May 31 2007

Former Senator and TV Actor Fred Thompson Running for President

Category: 2008 Election,Politics,VideoTim @ 12:05 pm

It now looks like Fred Thompson is preparing to run for President.

Fred D. Thompson, the actor and former Tennessee senator, is about to take a big step toward a formal presidential campaign, a move that will shake up the already unsettled Republican field and throw a wild card into the competition for the GOP’s conservative core.

Thompson this week asked supporters to begin collecting campaign donations June 4, after he files papers with the Federal Election Commission to establish a political committee to “test the waters” for a White House bid.

Thompson furthered his cause by announcing he is leaving Law & Order:

Thompson asked Wednesday to be released from the show after five seasons, series creator and executive producer Dick Wolf said.

“Although he told me he has not made a firm decision about his political future, he felt that given the creative and scheduling constraints of the upcoming season” he should leave “Law & Order,” Wolf said in a statement.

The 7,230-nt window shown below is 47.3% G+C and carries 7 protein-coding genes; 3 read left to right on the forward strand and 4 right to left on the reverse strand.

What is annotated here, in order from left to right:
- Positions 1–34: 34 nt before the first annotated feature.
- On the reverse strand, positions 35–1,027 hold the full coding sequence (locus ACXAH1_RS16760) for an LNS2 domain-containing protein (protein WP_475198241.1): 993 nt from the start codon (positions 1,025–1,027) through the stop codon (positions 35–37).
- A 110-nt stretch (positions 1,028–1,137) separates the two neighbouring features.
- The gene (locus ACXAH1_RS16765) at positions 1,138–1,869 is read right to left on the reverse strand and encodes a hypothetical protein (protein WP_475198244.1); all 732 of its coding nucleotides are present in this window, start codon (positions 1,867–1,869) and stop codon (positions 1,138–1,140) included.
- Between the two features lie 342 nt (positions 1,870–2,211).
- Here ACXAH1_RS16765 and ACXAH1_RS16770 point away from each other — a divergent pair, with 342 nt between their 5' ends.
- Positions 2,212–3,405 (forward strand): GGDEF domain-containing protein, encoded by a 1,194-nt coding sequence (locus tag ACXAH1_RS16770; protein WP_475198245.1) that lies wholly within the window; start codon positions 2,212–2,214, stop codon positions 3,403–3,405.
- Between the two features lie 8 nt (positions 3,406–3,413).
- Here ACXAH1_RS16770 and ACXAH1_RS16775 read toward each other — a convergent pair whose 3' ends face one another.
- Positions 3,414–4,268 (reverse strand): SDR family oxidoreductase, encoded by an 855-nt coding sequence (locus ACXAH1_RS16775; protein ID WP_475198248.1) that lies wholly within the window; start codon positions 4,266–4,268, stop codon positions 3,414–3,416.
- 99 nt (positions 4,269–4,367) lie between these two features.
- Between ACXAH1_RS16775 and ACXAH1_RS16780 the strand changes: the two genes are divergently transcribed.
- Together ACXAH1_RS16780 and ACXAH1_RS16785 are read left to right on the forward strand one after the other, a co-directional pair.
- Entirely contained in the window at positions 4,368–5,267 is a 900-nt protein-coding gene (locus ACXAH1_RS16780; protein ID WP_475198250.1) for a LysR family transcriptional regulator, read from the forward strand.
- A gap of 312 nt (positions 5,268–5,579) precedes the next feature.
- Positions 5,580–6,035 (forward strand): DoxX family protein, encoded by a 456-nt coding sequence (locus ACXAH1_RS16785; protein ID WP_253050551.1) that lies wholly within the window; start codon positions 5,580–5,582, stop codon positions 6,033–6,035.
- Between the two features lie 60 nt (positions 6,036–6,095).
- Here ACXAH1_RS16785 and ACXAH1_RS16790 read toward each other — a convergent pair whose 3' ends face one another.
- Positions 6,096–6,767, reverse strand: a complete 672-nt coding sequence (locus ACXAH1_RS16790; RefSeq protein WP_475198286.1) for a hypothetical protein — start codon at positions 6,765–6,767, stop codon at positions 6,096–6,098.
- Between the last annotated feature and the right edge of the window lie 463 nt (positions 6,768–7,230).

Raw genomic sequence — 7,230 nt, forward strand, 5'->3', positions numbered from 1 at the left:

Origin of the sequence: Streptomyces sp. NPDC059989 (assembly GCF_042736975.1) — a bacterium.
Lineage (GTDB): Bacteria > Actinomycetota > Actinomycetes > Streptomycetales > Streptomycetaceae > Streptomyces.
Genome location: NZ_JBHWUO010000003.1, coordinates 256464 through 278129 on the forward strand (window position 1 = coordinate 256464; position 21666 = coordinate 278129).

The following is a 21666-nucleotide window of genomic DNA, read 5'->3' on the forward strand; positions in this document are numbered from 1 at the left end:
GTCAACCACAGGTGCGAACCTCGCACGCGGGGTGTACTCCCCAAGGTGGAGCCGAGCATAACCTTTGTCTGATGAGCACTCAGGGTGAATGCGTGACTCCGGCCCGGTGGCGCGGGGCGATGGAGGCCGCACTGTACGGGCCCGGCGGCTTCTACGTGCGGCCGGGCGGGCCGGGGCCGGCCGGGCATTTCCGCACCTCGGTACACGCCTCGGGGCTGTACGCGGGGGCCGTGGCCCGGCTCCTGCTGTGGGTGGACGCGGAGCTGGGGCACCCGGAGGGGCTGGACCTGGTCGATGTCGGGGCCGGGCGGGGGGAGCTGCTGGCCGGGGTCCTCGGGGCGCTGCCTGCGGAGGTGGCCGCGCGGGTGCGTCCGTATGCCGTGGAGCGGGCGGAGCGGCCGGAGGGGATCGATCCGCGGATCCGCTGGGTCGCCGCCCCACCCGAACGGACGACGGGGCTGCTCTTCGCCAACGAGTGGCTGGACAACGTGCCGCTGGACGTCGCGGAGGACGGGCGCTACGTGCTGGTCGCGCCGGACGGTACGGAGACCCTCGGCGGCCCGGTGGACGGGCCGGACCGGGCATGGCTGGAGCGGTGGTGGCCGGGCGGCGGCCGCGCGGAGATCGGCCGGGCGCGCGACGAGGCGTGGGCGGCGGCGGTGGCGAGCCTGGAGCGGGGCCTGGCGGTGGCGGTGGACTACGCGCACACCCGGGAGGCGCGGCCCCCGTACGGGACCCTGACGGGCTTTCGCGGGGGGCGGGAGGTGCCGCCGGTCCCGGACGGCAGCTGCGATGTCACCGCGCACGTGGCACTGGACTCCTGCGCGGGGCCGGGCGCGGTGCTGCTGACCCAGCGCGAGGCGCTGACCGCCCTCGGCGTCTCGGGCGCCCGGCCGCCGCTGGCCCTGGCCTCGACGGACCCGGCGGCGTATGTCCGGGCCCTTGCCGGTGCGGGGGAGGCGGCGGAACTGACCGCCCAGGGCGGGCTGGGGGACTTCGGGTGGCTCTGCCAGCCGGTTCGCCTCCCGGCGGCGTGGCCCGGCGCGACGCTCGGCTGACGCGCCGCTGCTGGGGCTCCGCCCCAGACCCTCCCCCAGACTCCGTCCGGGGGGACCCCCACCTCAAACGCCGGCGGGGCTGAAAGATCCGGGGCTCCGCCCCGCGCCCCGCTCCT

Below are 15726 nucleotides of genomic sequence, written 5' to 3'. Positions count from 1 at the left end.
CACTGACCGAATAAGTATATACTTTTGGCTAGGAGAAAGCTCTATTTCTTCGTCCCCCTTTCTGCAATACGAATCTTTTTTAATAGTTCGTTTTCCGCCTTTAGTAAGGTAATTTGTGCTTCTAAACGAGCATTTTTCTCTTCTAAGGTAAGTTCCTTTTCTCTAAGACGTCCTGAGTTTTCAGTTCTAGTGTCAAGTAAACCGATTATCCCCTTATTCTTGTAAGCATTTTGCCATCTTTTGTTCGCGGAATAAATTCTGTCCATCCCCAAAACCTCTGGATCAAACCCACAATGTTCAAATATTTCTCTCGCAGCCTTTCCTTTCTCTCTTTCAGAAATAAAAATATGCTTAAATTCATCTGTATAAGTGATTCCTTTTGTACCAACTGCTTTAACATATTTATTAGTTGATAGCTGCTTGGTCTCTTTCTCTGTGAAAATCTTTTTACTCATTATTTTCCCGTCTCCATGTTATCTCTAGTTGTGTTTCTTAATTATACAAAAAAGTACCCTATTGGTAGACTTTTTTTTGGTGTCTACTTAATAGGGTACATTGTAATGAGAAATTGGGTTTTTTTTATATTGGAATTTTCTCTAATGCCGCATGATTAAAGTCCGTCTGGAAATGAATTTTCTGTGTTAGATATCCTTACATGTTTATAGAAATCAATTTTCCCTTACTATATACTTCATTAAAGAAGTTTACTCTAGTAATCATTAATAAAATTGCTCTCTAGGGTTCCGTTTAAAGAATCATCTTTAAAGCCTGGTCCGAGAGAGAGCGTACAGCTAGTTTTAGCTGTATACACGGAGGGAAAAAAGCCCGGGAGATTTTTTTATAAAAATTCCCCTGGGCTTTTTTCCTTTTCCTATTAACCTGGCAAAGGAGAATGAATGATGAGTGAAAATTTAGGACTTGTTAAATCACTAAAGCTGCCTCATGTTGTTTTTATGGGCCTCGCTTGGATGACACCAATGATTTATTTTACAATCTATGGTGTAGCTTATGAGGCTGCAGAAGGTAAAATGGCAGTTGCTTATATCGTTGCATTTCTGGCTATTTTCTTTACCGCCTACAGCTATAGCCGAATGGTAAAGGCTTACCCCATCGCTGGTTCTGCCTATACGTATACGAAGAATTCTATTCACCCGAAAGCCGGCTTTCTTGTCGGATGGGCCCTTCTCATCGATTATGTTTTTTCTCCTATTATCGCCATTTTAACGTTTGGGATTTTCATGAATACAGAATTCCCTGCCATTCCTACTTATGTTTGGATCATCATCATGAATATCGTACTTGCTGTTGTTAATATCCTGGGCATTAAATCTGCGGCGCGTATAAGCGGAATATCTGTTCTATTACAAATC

Thompsons plans have cause a bit of a stir in the Republician Party:

His moves come as Republicans have failed to coalesce around a candidate, as they struggle with the war in Iraq, President Bush’s unpopularity and questions about the party’s ideological direction. That has created a potential opening in a campaign field that, judging by polls and other reaction, has left Republican voters wanting more.

“Thompson is a credible conservative, he has a strong voting record, he has strong, almost Reagan-esque communication skills,” said Scott Reed, who managed the presidential campaign of the Republican Bob Dole in 1996 and is unaffiliated with any campaigns. “And like Reagan, he believes in an ideological agenda in an undiluted way. He doesn’t have a bunch of qualifiers on things when he defends the Reagan years.”

I don’t know much about Thompson’s politics, but based on this YouTube statement to Michael Moore, I like Fred Thompson:

Will he actually run? Will people vote for Fred Thompson? Could Fred Thompson the second-coming of Ronald Reagan? Will Law & Order’s ratings drop? I don’t know. What I do know is this already interesting presidential race just got more interesting.

Check out Blogs of War for more on Senator Thompson’s Voting Record.


May 30 2007

Barack Obama’s Health Care Plan

Category: 2008 Election,Health,PoliticsTim @ 2:18 pm

While campaigning in Iowa yesterday, Barack Obama began discussing his plans for health care reform: